- The Washington Times - Thursday, July 6, 2006

This week, the Food and Drug Administration commemorates 100 years of protecting and advancing public health. In 1906 President Theodore Roosevelt signed into law the Pure Food and Drug Act. It created a Bureau of Chemistry that prohibited the misbranding and sale of adulterated foods and medicines. Rather than waiting until the products were on the market or consumed, the bureau was able to use the same advances science used to manufacture a new generation of products in order to determine which were unsafe before they were sold. By making regulation a science-based rather than a rule-based activity, the FDA of that time both protected the public health and advanced the development of medicines into the next century.

Today, the FDA stands at a similar crossroads. The science of drug discovery has advanced to the point where we can turn proven scientific insights into treatments (based on genes and the roles they play) into personalized medicines. For example, the FDA, the National Institutes of Health and companies have developed biological indicators to predict an individual’s response to cancer drugs. By understanding who is likely to respond to which drug, biomarkers can change the risk/benefit ratio for patients in clinical trials by only enrolling people who will benefit, as well as reducing the likelihood of adverse events.

There are also a growing number of advanced approaches that can be used to monitor, predict and avoid negative drug responses. The technology exists to create proactive online registries at the time of drug approval to collect safety data. And it could include the collection and analysis of blood tests that use genetic information to predict sensitivity or possible adverse reactions to a wide array of medicines. Half of the population is at risk of adverse metabolic drug reactions that can be predicted with a simple blood test.

This proactive and science-based approach to safety is embraced by the FDA and included in FDA legislation crafted by Sens. Mike Enzi and Ted Kennedy. Their legislation encourages the evolution toward targeted, predictive and preventive approaches to drug development with the creation of Reagan-Udall Applied Biomedical Research Institute.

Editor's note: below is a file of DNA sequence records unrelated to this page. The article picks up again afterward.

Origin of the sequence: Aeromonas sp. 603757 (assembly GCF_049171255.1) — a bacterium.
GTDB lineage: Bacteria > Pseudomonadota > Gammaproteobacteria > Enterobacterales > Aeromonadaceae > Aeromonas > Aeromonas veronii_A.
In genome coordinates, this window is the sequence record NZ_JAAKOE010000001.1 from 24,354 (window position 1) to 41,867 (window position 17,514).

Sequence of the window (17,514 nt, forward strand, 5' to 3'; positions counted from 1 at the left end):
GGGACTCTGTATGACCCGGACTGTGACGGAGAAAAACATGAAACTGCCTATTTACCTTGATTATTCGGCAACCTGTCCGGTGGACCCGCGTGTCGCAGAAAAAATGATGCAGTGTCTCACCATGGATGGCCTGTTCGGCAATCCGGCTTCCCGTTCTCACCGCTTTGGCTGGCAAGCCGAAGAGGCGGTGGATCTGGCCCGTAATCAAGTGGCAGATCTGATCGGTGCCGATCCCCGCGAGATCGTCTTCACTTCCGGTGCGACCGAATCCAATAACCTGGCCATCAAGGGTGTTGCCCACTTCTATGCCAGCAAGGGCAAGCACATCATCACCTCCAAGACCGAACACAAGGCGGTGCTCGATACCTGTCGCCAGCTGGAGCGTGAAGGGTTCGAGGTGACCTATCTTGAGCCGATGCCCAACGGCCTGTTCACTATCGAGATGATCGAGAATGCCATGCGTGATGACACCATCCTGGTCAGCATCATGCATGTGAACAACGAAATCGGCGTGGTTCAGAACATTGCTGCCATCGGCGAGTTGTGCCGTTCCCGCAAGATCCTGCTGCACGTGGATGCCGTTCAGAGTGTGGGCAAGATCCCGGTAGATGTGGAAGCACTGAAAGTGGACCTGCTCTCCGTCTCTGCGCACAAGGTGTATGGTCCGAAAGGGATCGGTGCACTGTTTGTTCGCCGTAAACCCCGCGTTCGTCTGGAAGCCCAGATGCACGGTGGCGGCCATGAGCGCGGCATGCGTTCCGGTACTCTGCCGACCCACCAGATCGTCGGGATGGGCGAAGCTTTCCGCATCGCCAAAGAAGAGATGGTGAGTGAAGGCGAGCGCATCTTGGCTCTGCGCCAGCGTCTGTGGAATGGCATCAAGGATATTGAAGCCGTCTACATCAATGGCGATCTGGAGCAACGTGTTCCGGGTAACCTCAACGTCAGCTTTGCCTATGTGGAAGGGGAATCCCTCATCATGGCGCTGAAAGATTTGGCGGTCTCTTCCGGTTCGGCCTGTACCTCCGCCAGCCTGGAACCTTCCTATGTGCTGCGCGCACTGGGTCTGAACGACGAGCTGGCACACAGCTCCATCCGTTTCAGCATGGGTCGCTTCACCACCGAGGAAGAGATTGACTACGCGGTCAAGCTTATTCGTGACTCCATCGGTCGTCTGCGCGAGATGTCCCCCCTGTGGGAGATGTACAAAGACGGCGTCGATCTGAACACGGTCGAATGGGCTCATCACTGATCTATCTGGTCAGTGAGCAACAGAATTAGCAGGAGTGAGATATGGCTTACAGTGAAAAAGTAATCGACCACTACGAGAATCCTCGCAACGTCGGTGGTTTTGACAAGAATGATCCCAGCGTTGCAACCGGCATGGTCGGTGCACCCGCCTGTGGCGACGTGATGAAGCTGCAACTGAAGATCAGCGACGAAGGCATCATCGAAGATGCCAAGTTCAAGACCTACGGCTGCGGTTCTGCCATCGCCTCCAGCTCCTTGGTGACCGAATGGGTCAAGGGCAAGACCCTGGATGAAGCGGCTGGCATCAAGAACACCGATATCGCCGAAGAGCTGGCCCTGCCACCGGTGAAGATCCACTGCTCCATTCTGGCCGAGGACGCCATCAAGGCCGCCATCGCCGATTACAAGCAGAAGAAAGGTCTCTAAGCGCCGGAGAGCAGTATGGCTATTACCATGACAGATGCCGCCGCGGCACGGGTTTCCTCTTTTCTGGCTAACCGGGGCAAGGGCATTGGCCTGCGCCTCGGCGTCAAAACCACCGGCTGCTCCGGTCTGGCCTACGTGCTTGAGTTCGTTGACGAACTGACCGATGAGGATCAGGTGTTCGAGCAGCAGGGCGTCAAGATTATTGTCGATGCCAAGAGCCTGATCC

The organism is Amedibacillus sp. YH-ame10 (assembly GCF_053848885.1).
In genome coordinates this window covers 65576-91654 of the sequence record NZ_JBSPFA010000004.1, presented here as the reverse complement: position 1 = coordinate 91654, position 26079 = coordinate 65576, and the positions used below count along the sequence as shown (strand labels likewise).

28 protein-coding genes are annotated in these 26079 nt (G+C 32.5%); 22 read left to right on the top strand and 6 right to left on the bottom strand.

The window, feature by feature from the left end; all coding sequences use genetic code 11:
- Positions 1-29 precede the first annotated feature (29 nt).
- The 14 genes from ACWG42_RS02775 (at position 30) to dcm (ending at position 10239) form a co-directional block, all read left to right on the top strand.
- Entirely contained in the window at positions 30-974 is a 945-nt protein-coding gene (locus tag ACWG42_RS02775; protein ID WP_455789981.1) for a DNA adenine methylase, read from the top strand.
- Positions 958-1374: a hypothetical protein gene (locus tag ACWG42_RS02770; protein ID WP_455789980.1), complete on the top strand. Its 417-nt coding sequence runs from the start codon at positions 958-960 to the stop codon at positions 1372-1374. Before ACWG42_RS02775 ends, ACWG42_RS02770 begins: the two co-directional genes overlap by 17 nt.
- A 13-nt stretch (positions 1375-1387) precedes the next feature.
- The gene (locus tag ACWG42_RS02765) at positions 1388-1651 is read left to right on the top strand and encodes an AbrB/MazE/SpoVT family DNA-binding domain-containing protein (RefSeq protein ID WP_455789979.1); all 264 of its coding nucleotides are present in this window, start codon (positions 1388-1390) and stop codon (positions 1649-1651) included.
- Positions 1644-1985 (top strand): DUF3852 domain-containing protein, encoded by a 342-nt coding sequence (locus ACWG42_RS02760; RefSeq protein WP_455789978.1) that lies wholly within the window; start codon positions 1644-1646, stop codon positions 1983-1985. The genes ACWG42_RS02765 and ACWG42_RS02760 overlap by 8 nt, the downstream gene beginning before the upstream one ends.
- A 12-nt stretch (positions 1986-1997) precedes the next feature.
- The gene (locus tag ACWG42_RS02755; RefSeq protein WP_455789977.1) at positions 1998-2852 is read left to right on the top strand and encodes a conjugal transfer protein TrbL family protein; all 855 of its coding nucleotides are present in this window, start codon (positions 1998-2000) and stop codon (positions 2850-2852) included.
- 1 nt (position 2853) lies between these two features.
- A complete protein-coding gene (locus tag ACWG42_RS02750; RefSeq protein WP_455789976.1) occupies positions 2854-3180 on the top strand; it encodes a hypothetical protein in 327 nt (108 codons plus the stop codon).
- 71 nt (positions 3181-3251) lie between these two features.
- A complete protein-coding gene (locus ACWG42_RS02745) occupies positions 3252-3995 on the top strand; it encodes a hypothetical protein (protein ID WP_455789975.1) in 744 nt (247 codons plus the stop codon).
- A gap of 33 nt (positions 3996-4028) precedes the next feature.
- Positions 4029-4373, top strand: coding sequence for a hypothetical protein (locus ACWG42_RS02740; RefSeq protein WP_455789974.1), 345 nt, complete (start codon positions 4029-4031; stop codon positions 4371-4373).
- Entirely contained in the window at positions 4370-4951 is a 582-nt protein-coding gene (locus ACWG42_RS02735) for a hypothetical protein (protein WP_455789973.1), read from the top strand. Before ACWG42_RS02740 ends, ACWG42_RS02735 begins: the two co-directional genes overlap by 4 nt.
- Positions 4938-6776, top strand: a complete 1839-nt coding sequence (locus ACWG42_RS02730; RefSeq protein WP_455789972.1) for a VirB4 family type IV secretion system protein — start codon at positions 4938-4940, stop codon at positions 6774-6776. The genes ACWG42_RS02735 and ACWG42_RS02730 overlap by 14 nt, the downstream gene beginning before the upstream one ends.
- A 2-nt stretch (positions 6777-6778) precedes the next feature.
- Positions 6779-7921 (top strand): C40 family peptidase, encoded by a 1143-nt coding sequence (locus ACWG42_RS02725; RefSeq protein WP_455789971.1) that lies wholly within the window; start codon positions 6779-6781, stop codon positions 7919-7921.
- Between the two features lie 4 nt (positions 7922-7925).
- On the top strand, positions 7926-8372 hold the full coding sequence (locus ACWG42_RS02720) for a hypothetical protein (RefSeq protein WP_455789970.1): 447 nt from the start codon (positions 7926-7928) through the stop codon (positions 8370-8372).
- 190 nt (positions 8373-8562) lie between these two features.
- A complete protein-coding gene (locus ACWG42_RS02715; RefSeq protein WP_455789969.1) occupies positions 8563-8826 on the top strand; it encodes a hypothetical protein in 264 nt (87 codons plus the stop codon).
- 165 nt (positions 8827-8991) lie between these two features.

The Reagan-Udall Institute would provide the framework for the FDA, the private and academic sectors and the NIH to create the advanced development and regulatory tools required to accelerate the development of faster and safer cures. And much like the public-private consortium established to improve the efficiency of the semiconductor industry in the 1980s, it envisions that the products of the partnership will be shared widely, improving both the integrity of product development and the reliability of products industry-wide.

Further, the Enzi-Kennedy bill transforms the way information about the safety of medicines is collected, evaluated and monitored. The legislation recognizes that the current patchwork of after-the-fact paper submissions of adverse events just won’t cut it for next-generation medicines. It strongly encourages investment in electronic data capture services to promote collection of real-world data from registries and also promotes observational studies looking at a medicine’s uses to other ongoing safety studies.

Combining information and sharing it with the FDA can flag potential safety problems and be used to accelerate prescribing the medication. Also, the FDA can use such data to develop predictive drug models in much the same way that software developers use error information from users to continually retool and improve their designs on a real-time basis.

A competing bill, introduced by Sens. Charles Grassley and Christopher Dodd, creates a separate agency that, among other ill-considered ideas, would require additional clinical studies and more paper submissions of adverse events. It would also starve the agency of the funds needed to upgrade the systems that process millions of pieces of data in days instead of years. Worse, the bill emphasizes collection of safety data after a drug is on the market without any upgrade in the scientific quality of information or technology of data systems.

And that places patient safety at risk. A recent NIH study found it took clinicians months to first learn that some patients were having strokes and then halt a particular study. The reason for the delay: double data-paper entry, the 19th-century stenographic practice which would be required by Grassley-Dodd.

The Enzi-Kennedy proposal embodies the values and science-based approach to protecting the public that was behind the original legislation that brought the FDA into existence a century ago. Enzi-Kennedy reduces risk by encouraging personalized medicine. Along with the creation of the Reagan-Udall Institute, it will launch a generation of more effective and reliable medicines.

Robert Goldberg is vice president for strategic initiatives for the Center for Medicine in the Public Interest. Peter Pitts is president of the Center for Medicine in the Public Interest and former associate commissioner for external affairs for the FDA.

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